The Death of Jesus
From noon until three in the afternoon darkness came over all the land. About three in the afternoon Jesus cried out in a loud voice, “Eli, Eli,[a] lema sabachthani?” (which means “My God, my God, why have you forsaken me?”).
When some of those standing there heard this, they said, “He’s calling Elijah.”
Immediately one of them ran and got a sponge. He filled it with wine vinegar, put it on a staff, and offered it to Jesus to drink. The rest said, “Now leave him alone. Let’s see if Elijah comes to save him.”
And when Jesus had cried out again in a loud voice, he gave up his spirit.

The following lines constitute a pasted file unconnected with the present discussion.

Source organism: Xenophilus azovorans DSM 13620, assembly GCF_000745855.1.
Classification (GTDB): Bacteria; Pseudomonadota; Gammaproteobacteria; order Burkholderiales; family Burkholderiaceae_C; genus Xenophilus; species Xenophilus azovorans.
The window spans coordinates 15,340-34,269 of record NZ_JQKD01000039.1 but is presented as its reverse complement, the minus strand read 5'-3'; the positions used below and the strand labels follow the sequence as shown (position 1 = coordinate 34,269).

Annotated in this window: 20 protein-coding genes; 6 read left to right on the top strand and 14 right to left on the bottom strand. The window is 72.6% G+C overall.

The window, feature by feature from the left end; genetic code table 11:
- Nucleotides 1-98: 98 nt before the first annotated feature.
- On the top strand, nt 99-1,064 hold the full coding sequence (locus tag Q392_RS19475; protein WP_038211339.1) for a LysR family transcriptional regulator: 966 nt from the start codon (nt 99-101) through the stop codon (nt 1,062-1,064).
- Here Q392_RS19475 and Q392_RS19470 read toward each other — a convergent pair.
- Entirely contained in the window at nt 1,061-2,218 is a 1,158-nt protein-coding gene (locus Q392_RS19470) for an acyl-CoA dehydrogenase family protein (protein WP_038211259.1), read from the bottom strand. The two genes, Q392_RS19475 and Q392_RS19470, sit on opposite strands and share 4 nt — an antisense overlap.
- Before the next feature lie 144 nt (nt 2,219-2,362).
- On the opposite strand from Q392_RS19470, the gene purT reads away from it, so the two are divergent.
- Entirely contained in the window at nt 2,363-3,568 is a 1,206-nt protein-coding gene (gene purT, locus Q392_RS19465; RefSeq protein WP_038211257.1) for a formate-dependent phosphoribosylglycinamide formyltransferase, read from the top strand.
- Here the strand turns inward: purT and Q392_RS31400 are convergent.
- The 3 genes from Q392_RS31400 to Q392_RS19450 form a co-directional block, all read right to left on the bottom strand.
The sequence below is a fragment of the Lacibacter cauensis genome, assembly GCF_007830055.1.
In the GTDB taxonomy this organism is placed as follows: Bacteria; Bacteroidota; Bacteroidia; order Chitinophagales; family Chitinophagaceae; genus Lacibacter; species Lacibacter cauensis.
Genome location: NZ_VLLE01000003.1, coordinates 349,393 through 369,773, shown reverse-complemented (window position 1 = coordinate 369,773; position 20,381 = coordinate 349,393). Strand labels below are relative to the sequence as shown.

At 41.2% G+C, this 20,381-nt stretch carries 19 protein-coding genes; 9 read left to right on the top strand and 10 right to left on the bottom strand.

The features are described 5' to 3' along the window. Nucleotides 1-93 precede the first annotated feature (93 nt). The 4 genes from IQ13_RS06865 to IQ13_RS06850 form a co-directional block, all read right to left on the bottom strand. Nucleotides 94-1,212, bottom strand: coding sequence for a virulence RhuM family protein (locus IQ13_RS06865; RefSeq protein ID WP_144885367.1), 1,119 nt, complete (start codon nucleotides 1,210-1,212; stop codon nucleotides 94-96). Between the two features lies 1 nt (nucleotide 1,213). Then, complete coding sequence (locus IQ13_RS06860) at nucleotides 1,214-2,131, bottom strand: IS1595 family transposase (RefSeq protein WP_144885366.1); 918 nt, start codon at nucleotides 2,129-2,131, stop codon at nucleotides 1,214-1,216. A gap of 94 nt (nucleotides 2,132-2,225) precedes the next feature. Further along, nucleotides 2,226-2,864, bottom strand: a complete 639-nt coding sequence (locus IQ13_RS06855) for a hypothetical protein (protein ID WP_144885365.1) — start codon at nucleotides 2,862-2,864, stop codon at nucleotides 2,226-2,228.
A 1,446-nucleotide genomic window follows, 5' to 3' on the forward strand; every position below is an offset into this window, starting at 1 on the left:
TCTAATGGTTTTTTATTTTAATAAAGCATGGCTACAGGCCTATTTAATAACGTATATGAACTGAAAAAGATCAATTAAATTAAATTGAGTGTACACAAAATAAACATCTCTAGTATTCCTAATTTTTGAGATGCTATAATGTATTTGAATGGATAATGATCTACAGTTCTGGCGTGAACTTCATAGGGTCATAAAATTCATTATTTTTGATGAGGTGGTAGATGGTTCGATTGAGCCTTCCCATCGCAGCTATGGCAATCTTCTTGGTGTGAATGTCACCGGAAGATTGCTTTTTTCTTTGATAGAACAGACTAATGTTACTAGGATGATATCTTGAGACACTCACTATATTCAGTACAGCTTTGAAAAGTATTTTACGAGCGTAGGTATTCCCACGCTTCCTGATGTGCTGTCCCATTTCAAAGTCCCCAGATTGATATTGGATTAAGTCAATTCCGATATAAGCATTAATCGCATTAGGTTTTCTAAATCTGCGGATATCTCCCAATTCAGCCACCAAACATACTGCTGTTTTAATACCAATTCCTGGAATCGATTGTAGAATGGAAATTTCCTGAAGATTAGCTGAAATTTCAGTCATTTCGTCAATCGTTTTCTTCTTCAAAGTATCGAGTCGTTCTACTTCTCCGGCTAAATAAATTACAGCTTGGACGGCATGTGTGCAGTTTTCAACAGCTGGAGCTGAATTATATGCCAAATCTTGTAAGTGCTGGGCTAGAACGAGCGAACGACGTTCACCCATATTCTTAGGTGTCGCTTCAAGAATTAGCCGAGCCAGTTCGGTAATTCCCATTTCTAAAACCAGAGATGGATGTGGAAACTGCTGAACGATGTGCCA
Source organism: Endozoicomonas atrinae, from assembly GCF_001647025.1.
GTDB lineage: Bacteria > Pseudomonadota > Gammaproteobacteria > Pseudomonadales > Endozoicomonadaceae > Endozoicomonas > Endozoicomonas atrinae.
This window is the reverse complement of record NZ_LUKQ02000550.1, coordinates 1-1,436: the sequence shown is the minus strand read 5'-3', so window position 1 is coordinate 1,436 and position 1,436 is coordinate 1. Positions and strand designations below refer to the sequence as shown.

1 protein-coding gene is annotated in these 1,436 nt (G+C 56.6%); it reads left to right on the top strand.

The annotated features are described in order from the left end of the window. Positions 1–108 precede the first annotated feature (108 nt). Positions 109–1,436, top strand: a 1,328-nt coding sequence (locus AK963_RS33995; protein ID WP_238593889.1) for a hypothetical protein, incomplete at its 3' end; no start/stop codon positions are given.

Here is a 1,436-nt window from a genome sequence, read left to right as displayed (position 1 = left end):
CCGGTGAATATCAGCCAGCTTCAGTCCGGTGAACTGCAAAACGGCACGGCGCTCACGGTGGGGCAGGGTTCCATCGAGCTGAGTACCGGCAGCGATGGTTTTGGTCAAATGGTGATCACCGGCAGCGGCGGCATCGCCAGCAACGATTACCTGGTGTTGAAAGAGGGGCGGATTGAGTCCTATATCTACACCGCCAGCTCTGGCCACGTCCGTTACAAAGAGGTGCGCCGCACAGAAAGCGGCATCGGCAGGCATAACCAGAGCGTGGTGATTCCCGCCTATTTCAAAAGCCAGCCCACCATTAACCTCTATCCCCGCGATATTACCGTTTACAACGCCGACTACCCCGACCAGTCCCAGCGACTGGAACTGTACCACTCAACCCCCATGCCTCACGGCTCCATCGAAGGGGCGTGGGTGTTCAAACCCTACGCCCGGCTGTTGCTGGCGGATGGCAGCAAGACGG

At that moment the curtain of the temple was torn in two from top to bottom. The earth shook, the rocks split and the tombs broke open. The bodies of many holy people who had died were raised to life. They came out of the tombs after Jesus’ resurrection and went into the holy city and appeared to many people.
When the centurion and those with him who were guarding Jesus saw the earthquake and all that had happened, they were terrified, and exclaimed, “Surely he was the Son of God!”
– Matthew 27:45-54
I was talking to my kids tonight about the Crucifixion. I found it interesting that to them, one of the most convincing and compelling aspects of the whole story is the presence of his younger brother James among his disciples after the Crucifixion.
Only a man without sin could die for the sins of Man. And who would know if a man was genuinely without sin or not better than his younger brothers and sisters.